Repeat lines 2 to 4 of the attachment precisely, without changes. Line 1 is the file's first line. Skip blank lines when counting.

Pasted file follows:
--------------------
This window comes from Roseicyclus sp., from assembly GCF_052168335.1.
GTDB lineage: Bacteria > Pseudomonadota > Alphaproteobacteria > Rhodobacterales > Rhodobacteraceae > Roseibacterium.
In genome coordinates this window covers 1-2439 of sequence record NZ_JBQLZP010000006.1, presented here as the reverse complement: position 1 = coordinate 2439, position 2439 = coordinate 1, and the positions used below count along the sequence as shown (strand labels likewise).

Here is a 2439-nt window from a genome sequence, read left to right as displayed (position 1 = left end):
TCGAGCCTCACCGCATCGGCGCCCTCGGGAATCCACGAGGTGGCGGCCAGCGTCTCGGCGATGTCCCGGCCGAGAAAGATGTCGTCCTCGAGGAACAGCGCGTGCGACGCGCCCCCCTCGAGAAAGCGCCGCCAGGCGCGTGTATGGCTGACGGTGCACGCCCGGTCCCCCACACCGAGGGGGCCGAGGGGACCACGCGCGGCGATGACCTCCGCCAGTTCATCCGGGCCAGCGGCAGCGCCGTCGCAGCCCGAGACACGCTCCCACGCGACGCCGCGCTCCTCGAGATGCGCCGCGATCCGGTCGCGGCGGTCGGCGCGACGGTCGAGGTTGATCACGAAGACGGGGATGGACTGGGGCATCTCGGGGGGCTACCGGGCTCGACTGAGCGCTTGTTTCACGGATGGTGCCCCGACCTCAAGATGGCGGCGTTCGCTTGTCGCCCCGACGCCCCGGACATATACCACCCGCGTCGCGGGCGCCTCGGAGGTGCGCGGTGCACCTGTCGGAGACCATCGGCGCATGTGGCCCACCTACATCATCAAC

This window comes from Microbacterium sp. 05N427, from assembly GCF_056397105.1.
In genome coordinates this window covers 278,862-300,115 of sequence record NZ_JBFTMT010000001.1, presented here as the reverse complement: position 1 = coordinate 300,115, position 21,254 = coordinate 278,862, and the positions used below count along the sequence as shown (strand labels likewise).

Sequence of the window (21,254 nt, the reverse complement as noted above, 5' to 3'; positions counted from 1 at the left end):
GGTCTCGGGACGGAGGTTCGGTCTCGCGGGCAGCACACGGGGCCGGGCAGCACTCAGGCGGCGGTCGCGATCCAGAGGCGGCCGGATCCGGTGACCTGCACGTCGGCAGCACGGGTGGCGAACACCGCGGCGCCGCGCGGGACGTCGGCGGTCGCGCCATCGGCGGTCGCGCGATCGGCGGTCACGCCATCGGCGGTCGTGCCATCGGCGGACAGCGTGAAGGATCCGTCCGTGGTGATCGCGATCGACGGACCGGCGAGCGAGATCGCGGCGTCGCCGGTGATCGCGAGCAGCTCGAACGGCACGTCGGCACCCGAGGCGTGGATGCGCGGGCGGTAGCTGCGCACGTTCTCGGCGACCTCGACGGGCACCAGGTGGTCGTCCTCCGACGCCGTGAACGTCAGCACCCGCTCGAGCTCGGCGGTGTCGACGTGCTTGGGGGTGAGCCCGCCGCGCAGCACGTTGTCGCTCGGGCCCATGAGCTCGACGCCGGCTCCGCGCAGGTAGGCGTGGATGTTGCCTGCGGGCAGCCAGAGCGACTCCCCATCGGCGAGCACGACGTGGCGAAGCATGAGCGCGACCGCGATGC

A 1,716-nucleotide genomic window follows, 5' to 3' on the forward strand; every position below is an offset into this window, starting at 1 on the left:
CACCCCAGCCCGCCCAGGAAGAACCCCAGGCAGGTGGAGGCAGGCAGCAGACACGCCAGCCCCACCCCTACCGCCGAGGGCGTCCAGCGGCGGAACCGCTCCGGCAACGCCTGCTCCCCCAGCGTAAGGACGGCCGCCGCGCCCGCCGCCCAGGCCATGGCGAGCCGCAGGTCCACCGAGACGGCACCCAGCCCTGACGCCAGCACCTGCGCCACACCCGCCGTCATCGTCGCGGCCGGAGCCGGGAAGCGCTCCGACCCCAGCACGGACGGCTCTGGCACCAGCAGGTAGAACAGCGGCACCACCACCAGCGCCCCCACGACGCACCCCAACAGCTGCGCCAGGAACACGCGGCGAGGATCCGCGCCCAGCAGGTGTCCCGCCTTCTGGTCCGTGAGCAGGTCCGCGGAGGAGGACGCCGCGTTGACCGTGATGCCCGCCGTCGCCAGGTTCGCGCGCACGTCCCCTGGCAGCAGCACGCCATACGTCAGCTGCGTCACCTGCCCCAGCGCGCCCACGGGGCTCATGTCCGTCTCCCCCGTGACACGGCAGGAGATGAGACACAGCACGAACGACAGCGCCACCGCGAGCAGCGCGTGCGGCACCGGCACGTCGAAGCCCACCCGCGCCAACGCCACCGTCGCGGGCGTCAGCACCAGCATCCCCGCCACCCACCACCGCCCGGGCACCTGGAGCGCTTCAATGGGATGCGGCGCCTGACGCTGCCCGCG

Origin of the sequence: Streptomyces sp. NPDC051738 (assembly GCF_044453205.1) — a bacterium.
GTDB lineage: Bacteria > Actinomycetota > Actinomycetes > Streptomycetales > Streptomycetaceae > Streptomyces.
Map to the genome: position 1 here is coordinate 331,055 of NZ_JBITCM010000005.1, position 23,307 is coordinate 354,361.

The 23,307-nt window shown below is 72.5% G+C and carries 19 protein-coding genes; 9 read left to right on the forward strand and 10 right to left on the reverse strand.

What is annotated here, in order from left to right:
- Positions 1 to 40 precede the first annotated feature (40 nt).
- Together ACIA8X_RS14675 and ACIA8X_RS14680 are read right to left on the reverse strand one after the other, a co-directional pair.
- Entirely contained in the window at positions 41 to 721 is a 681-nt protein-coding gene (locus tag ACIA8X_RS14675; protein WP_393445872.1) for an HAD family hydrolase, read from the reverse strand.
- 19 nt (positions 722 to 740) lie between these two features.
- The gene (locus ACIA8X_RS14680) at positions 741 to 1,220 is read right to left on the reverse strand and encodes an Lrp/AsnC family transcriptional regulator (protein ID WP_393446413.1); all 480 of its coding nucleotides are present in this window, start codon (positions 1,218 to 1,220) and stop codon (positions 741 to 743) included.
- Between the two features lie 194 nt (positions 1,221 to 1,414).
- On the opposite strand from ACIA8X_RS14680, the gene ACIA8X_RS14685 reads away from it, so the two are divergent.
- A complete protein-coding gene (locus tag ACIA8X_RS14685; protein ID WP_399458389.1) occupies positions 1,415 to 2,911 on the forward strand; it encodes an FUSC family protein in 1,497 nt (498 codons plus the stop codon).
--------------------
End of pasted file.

GTDB lineage: Bacteria > Pseudomonadota > Alphaproteobacteria > Rhodobacterales > Rhodobacteraceae > Roseibacterium.
In genome coordinates this window covers 1-2439 of sequence record NZ_JBQLZP010000006.1, presented here as the reverse complement: position 1 = coordinate 2439, position 2439 = coordinate 1, and the positions used below count along the sequence as shown (strand labels likewise).

Here is a 2439-nt window from a genome sequence, read left to right as displayed (position 1 = left end):